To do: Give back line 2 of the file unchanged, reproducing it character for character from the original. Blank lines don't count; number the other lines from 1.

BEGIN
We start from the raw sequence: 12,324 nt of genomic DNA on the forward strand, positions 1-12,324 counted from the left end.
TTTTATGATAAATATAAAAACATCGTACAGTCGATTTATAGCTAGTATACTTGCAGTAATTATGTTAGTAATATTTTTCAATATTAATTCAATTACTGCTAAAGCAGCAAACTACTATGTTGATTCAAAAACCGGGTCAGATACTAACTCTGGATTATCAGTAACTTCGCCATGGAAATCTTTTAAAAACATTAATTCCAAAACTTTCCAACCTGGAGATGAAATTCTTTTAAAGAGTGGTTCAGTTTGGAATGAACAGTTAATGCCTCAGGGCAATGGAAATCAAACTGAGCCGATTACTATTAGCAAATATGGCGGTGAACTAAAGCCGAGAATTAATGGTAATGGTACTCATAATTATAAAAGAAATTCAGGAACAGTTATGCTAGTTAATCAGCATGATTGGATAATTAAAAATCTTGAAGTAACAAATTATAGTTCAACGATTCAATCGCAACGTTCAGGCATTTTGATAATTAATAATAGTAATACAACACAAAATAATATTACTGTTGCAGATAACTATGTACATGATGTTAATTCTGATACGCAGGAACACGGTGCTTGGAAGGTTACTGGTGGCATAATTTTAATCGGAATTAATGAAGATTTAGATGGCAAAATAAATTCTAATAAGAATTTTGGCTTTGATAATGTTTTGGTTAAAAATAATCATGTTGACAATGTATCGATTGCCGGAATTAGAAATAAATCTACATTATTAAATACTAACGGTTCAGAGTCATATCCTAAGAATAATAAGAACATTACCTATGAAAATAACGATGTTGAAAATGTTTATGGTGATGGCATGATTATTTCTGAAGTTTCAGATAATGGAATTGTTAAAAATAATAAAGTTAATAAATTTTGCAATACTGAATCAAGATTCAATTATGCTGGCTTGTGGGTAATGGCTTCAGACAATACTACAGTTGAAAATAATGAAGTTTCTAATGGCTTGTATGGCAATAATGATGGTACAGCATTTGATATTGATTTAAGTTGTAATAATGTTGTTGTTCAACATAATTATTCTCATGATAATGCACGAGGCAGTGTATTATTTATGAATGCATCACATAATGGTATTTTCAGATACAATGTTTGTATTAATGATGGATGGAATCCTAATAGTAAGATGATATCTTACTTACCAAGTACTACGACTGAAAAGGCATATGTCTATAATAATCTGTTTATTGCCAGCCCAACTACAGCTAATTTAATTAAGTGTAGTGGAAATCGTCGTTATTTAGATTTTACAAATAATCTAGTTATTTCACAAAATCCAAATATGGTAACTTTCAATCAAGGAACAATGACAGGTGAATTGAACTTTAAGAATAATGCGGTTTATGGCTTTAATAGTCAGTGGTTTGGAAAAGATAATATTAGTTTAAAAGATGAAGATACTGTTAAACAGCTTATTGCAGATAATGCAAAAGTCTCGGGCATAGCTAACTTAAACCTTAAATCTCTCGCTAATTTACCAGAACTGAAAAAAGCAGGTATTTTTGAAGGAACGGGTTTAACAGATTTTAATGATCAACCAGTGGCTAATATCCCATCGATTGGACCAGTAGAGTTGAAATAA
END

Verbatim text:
TTTTATGATAAATATAAAAACATCGTACAGTCGATTTATAGCTAGTATACTTGCAGTAATTATGTTAGTAATATTTTTCAATATTAATTCAATTACTGCTAAAGCAGCAAACTACTATGTTGATTCAAAAACCGGGTCAGATACTAACTCTGGATTATCAGTAACTTCGCCATGGAAATCTTTTAAAAACATTAATTCCAAAACTTTCCAACCTGGAGATGAAATTCTTTTAAAGAGTGGTTCAGTTTGGAATGAACAGTTAATGCCTCAGGGCAATGGAAATCAAACTGAGCCGATTACTATTAGCAAATATGGCGGTGAACTAAAGCCGAGAATTAATGGTAATGGTACTCATAATTATAAAAGAAATTCAGGAACAGTTATGCTAGTTAATCAGCATGATTGGATAATTAAAAATCTTGAAGTAACAAATTATAGTTCAACGATTCAATCGCAACGTTCAGGCATTTTGATAATTAATAATAGTAATACAACACAAAATAATATTACTGTTGCAGATAACTATGTACATGATGTTAATTCTGATACGCAGGAACACGGTGCTTGGAAGGTTACTGGTGGCATAATTTTAATCGGAATTAATGAAGATTTAGATGGCAAAATAAATTCTAATAAGAATTTTGGCTTTGATAATGTTTTGGTTAAAAATAATCATGTTGACAATGTATCGATTGCCGGAATTAGAAATAAATCTACATTATTAAATACTAACGGTTCAGAGTCATATCCTAAGAATAATAAGAACATTACCTATGAAAATAACGATGTTGAAAATGTTTATGGTGATGGCATGATTATTTCTGAAGTTTCAGATAATGGAATTGTTAAAAATAATAAAGTTAATAAATTTTGCAATACTGAATCAAGATTCAATTATGCTGGCTTGTGGGTAATGGCTTCAGACAATACTACAGTTGAAAATAATGAAGTTTCTAATGGCTTGTATGGCAATAATGATGGTACAGCATTTGATATTGATTTAAGTTGTAATAATGTTGTTGTTCAACATAATTATTCTCATGATAATGCACGAGGCAGTGTATTATTTATGAATGCATCACATAATGGTATTTTCAGATACAATGTTTGTATTAATGATGGATGGAATCCTAATAGTAAGATGATATCTTACTTACCAAGTACTACGACTGAAAAGGCATATGTCTATAATAATCTGTTTATTGCCAGCCCAACTACAGCTAATTTAATTAAGTGTAGTGGAAATCGTCGTTATTTAGATTTTACAAATAATCTAGTTATTTCACAAAATCCAAATATGGTAACTTTCAATCAAGGAACAATGACAGGTGAATTGAACTTTAAGAATAATGCGGTTTATGGCTTTAATAGTCAGTGGTTTGGAAAAGATAATATTAGTTTAAAAGATGAAGATACTGTTAAACAGCTTATTGCAGATAATGCAAAAGTCTCGGGCATAGCTAACTTAAACCTTAAATCTCTCGCTAATTTACCAGAACTGAAAAAAGCAGGTATTTTTGAAGGAACGGGTTTAACAGATTTTAATGATCAACCAGTGGCTAATATCCCATCGATTGGACCAGTAGAGTTGAAATAA